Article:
I can only recommend to read if you want to work in the context of Change. Nobody knows everything and practical experiences surely are one thing but the universe of books is endless and so are the possibilities that books offer to you.
When I say read, I do not only refer to modern how-to’s or nonfiction books but also to the wide field of classic literature that once initiated Change hundreds of years ago. Yes, it is like that – best start reading the “Metamorphoses” of Ovid.
As I like reading very much, I will feature a new book on change communications or change management each week. Despite my call-up to read old books, I will present a newer one in the first round: Change 2.0: Beyond Organisational Transformation, by Klewes and Langen.
Ralf Langen, co-author of the book was my former executive at the communications consultancy Pleon GmbH where I used to work for several years. He is an expert for Change and he formed the team that took over the business after he left to company to open up his own consultancy. Several of my former colleagues contributed writing this standard reference of change communications and management.
I personally would describe the book as a tool that shall provide solutions and perspectives for change and transformation – with a European and international focus – for private and public sector organisations.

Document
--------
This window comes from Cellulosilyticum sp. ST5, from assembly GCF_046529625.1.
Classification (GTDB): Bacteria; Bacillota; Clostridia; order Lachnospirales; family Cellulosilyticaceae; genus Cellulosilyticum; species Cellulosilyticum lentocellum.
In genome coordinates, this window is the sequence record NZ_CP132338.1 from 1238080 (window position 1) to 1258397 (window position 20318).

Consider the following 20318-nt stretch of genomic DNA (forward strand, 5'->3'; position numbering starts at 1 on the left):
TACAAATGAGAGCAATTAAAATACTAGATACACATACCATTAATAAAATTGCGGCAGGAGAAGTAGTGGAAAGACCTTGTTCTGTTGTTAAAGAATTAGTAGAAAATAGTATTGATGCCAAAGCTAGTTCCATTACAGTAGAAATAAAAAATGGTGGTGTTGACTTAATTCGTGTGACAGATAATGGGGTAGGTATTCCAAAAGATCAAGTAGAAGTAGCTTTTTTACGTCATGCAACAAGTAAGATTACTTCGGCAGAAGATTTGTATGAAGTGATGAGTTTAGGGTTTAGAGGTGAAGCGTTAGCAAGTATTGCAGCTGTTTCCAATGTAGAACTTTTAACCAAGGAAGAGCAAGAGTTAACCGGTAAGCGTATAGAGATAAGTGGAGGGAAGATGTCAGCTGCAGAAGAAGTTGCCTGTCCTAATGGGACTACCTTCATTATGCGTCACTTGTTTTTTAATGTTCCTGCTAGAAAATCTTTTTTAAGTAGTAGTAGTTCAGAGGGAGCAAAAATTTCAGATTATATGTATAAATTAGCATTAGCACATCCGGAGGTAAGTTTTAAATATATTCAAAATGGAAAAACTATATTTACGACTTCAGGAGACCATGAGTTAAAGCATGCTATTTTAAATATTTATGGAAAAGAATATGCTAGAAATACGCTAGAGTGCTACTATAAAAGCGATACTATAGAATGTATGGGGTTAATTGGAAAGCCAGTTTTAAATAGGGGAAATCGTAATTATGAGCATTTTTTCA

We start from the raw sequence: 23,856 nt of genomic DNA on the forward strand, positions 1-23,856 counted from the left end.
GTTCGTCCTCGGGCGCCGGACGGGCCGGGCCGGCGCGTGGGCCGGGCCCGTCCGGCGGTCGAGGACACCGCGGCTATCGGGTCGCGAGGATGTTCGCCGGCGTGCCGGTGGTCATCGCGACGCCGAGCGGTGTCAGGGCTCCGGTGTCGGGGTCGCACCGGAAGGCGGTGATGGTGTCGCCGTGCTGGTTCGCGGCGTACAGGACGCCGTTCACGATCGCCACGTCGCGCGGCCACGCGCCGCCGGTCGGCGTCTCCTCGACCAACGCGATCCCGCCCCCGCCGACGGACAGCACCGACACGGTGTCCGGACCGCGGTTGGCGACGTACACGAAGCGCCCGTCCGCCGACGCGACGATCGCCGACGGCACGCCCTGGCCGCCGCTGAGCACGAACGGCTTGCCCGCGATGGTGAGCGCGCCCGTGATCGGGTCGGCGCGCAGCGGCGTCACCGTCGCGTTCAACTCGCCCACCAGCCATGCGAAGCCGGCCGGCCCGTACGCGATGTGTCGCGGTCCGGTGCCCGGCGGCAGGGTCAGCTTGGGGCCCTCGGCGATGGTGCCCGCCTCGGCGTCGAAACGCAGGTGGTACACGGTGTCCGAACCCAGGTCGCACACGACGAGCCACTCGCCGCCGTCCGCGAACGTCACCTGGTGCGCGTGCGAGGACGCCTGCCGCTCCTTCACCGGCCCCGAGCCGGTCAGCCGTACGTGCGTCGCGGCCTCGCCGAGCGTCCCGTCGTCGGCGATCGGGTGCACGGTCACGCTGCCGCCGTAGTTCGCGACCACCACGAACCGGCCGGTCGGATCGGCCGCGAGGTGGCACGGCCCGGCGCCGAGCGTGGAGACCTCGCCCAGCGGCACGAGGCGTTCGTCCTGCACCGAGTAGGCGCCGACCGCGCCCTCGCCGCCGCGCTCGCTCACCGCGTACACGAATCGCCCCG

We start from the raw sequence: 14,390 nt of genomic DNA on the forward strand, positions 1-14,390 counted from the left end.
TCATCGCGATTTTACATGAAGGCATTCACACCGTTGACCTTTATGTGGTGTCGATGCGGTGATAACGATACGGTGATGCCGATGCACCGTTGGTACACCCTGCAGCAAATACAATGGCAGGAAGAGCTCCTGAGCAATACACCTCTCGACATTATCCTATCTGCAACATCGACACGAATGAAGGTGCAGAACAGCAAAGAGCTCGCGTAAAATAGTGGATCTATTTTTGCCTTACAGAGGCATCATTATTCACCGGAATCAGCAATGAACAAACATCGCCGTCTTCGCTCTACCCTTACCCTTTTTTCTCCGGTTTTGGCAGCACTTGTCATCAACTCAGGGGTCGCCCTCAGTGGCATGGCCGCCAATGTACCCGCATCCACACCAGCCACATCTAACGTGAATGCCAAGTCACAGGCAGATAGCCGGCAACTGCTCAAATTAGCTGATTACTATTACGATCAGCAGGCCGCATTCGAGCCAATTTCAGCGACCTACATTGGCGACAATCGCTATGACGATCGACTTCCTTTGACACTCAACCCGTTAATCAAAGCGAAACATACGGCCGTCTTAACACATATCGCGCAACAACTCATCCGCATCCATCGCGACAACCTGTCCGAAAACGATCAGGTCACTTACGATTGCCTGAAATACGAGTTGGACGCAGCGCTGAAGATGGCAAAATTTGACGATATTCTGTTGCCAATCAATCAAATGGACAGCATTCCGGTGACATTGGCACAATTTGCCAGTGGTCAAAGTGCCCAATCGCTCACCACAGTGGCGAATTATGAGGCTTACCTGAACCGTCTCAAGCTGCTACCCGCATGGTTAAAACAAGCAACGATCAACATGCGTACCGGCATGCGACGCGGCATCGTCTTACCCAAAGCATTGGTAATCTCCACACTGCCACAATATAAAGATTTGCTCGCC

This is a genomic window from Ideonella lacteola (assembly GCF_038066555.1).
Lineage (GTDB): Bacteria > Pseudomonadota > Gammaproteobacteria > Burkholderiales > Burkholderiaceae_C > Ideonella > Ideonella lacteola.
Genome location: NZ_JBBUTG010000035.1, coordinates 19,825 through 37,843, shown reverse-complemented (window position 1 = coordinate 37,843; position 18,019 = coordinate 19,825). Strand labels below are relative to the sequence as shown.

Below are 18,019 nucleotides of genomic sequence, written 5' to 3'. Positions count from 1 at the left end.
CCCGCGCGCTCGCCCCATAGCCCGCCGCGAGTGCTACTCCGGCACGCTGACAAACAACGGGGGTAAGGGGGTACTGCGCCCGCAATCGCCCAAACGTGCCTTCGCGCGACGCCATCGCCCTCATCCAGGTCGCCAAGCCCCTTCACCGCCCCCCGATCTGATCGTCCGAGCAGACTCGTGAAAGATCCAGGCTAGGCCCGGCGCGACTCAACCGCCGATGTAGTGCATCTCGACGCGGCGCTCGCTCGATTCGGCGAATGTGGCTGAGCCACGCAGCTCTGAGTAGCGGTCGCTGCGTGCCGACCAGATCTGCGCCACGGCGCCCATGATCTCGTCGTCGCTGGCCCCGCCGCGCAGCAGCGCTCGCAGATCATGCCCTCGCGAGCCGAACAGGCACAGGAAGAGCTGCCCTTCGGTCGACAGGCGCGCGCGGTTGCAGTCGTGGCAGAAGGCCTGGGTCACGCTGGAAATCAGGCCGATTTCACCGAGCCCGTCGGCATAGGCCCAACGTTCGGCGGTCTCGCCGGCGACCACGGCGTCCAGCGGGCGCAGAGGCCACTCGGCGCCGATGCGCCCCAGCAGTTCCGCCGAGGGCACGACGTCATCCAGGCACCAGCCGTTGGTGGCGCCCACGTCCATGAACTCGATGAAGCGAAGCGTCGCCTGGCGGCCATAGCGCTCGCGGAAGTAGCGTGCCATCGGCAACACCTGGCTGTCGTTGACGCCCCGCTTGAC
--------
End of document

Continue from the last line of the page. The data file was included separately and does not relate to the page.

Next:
All the contributors look at different perspectives of change and transformation, illustrating the key success factors for effective change and transformation projects.
Key features of the book in terms of topics are the role of communications; leadership as a change driver; HR Management; management of project structures.
Summarizing Change 2.0 pursues a holistic approach. It does not only explore the classic fields of communication, but also interfaces to e.g. HR and to organisation development as well as governmental restructuring. It presents a variety of relevant approaches in this context: for ex-ample, middle management and employees that have had negative change experience in the past are often not motivated by the classic change tools making participation and dia-logue increasingly relevant.
Not only as a reminiscence I can only recommend reading this book…